## Project Sikuli

Picture or screenshot driven programming from the MIT.

From the Sikuli project page:

Sikuli is a visual technology to search and automate graphical user interfaces (GUI) using images (screenshots). The first release of Sikuli contains Sikuli Script, a visual scripting API for Jython, and Sikuli IDE, an integrated development environment for writing visual scripts with screenshots easily.

## Comment viewing options

### Hmm...

As a method to quickly write test code for GUIs, the system seems apropos. Altough the idea isn't new, this may be the best impelementation for all I know.

However, I'd hate to see this expand to script generation for the purpose of performing user-orientated tasks. The user-interface, although shinier than ever, should really not be the target of non-user manipulation. Programs have not made any strides (save for Accessibility APIs) of becoming any more semantically orientated or self-descriptive, and this would take things in the wrong direction. Until that happens, I beleive that true dynamic compositionality, multiple/dynamically created GUIs, handling of other modalities, creating intellegent synergy between applications, etc., will not be possble, or at least will require unnecessary hand-jamming.

The last thing we need is another hypercard like phenomena but this time just by clicking around on existing apps - I can see the TODO-manager that's built by clicking around Excel for 10 mins now :)
Luckily the concept runs out of steam (as most visual aids do) when it comes to performing anything above modest complexity - after which it becomes worth learning how to program to the API.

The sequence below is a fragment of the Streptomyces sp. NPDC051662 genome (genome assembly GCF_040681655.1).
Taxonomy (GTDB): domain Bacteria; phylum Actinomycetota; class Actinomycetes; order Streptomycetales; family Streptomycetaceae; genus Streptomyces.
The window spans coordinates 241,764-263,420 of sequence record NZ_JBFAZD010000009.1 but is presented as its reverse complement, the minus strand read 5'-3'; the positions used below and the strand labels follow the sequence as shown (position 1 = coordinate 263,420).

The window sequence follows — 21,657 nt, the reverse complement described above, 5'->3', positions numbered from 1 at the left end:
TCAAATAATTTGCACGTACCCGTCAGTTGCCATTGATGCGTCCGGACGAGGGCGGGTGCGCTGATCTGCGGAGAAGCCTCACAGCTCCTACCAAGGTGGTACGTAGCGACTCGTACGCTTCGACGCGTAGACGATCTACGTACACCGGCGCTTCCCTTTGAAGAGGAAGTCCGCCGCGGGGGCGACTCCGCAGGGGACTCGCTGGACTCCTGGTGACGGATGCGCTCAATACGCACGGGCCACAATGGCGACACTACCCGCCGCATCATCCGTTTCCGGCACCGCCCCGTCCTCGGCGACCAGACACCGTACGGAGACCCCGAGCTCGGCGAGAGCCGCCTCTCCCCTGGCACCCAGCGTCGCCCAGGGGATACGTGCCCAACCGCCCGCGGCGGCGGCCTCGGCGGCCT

But it is "nifty"...

### As a method to quickly write

As a method to quickly write test code for GUIs, the system seems apropos.

Until that happens, I beleive that true dynamic compositionality, multiple/dynamically created GUIs, handling of other modalities, creating intellegent synergy between applications, etc., will not be possble, or at least will require unnecessary hand-jamming.

There are roughly two sorts of compositionality we might care about: 1) end-user composable, and 2) just-in-time/model production composable (for software product lines). I don't see a good way to do 1) and if we do 2) then we probably do not need to depend upon an "agent" such as the one proposed here; instead we can use a Robots API / Automation Peer API and code synthesis tools to automatically explore paths through the system. I've read various books on unit testing UIs, such as Swing Extreme Testing, and also academic papers, and they usually contain severe unnecessary assumptions that increase the combinatorial search space and also decrease the practical suitability of probabilistic approaches to testing software, such as Orthogonal Array Testing Strategy (OATS). In software product lines, the basic approach is to use relations to define "feature profiles", and thus prune your automatic test generation search space using the bounded combinatorics methodology. [Edit: Concolic testing has already been empirically shown to not live up to the hype, as well, despite being better than the alternatives, and any methodology that does not directly address eliminating paths through the system will decrease the effectiveness of whatever testing approach you take.]

Love the use of the phrase "hand-jamming", by the way :) I'll have to remember that one...

### Seems too clever / too complicated

My biggest gripe with newfangled ideas from MIT is that places like MIT reward how clever you are, and not how practical you are. My belief is that this is a direct result of how brilliant everyone there truly is -- million times smarter than me.

I don't know. To me, it seems like